Comparison of contractile responses to 5‐hydroxytryptamine and sumatriptan in human isolated coronary artery: synergy with the thromboxane A2‐receptor agonist, U46619

T. M. Cocks, B. K. Kemp, D. Pruneau, J. A. Angus

Research output: Contribution to journalArticleResearchpeer-review

60 Citations (Scopus)

Abstract

The interaction between the thromboxane A2 receptor agonist, U46619 and two 5‐hydroxytryptamine (5‐HT) receptor agonists, the non‐selective, naturally occurring agonist, 5‐HT and the selective 5‐HT1‐like agonist, sumatriptan were studied in human epicardial coronary arteries in vitro. Coronary artery rings (2–4 mm in diameter) were prepared from epicardial arteries from explant hearts of patients undergoing heart transplant (cardiomyopathy, n = 13; ischaemic heart disease, n = 10) and unused donor hearts (n = 5). Each ring of artery was set at optimal resting conditions to record changes in isometric force. The majority of artery rings developed phasic, rhythmic contractions either spontaneously or in response to all vasoconstrictor agonists tested. Both the spontaneous and agonist‐induced phasic contractions were abolished by nifedipine (0.1 μm). Concentration‐contraction curves to 5‐HT‐receptor agonists and noradrenaline (NA), were first constructed in artery rings that did not develop phasic activity. 5‐HT and ergometrine were the most potent agonists with EC50 values of 6.8 ± 0.2 and 7.7 ± 0.2 (−log m) respectively. Potencies (EC50's) to sumatriptan, methysergide and noradrenaline could not be determined due to their poor ability to contract the coronary artery. Maximum contractions (Emax; normalized as a percentage of the contraction to a maximum‐depolarizing concentration of K+ in physiological salt solution (KPSS)) for 5‐HT, ergometrine, sumatriptan, methysergide and noradrenaline were 40 ± 10, 9 ± 3, < 5, < 5 and < 5% respectively. In arteries without phasic activity, U46619 (1 nm) caused an increase in force of 3.8 ± 1% KPSS. With U46619 present, the Emax values for 5‐HT, ergometrine, sumatriptan and methysergide were all markedly increased. For 5‐HT and sumatriptan, Emax values were 92 ± 4% and 49 ± 14% KPSS respectively. The presence of U46619 did not significantly change the sensitivity (EC50) to 5‐HT. In a separate series of arteries, nifedipine (0.1 μm) was used to block phasic, contractile activity. The synergy observed between U46619 and 5‐HT or sumatriptan still occurred although the Emax values for each agonist were depressed but the EC50 values were again unaffected. In conclusion, these in vitro studies indicate that the normally poor contractions to sumatriptan, in human coronary arteries are significantly enhanced when active force is induced with a thromboxane A2‐receptor agonist, U46619. The enhanced response is not specific for either sumatriptan or 5‐HT1‐like receptors since contractions to 5‐HT, ergometrine and methysergide were also potentiated by U46619. 1993 British Pharmacological Society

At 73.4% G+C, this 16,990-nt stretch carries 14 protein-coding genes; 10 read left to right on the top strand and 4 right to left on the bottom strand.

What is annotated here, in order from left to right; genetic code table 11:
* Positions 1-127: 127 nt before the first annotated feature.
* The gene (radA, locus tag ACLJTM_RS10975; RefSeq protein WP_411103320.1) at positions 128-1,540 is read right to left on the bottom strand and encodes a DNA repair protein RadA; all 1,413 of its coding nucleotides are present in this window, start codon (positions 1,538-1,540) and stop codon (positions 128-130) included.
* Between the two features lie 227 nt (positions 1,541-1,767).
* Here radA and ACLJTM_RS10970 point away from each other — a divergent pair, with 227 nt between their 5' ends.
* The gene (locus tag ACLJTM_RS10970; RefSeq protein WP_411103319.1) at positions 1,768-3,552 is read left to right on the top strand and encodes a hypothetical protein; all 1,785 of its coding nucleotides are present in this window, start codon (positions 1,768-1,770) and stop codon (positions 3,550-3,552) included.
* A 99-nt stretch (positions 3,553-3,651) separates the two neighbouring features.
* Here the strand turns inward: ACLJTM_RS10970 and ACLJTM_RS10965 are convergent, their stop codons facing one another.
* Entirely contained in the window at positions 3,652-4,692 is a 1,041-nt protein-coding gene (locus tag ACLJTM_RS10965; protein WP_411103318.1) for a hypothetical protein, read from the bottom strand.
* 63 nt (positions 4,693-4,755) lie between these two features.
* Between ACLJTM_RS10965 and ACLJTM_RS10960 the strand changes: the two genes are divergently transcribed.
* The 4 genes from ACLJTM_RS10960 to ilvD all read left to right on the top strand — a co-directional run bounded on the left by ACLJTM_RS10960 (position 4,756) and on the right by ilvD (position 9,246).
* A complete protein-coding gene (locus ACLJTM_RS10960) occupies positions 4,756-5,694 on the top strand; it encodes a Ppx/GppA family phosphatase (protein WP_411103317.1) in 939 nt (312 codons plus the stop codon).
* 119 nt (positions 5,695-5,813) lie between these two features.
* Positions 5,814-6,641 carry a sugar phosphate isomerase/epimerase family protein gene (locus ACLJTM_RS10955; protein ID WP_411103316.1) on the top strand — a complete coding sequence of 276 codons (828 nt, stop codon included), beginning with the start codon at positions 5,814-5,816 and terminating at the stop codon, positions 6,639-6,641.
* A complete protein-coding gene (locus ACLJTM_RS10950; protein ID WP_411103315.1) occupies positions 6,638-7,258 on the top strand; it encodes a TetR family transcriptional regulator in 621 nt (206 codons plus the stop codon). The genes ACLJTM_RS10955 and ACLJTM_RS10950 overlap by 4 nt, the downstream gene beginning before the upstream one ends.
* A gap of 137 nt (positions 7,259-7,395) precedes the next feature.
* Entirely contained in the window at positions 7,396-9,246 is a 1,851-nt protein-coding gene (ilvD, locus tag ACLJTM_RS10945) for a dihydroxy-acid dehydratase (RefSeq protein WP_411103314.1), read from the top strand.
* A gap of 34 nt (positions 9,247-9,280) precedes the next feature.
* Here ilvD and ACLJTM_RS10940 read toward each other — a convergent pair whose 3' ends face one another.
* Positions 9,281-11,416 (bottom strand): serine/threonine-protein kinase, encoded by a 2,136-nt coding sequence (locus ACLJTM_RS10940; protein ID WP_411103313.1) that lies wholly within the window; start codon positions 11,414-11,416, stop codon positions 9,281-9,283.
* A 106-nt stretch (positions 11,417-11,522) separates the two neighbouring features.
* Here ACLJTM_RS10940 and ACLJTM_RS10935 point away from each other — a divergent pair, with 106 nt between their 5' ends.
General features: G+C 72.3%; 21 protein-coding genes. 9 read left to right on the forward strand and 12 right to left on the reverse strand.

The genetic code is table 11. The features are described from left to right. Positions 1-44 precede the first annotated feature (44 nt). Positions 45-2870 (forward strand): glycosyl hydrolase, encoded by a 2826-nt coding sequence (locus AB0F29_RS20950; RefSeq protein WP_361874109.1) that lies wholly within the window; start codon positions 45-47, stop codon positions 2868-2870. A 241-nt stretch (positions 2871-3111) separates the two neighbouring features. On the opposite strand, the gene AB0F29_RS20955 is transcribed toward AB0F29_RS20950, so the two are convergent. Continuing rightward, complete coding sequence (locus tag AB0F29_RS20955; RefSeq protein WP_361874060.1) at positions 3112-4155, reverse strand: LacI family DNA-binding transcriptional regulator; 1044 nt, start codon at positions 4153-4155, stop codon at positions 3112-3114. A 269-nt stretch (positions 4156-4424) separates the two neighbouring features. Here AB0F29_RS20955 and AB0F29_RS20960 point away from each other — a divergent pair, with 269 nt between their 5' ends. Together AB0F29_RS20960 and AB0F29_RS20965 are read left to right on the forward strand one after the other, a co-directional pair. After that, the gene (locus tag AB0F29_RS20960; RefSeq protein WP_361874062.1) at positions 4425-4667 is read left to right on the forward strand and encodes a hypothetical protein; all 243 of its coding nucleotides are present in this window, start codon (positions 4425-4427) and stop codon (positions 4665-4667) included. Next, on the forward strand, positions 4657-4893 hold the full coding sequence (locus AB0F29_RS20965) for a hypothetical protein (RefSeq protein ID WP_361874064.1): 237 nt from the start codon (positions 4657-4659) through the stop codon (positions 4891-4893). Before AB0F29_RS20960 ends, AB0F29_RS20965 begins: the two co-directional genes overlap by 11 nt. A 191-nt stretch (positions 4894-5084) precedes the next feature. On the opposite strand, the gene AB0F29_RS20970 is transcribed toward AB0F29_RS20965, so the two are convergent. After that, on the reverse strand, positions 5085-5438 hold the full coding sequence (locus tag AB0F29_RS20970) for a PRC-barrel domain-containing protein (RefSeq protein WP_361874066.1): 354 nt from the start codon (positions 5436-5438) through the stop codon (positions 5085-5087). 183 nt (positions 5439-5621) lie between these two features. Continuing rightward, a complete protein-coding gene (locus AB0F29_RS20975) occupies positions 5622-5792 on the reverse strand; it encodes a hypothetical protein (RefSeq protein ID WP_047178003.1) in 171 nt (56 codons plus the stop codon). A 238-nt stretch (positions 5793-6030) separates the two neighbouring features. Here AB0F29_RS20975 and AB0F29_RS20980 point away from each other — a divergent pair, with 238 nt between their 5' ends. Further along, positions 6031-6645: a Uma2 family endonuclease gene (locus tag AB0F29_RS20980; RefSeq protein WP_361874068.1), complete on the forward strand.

Original languageEnglish
Pages (from-to)360-368
Number of pages9
JournalBritish Journal of Pharmacology
Volume110
Issue number1
DOIs
Publication statusPublished - 1993
Externally publishedYes

Keywords

  • 5‐hydroxytryptamine
  • Human coronary artery
  • sumatriptan
  • synergy
  • thromboxane A

Cite this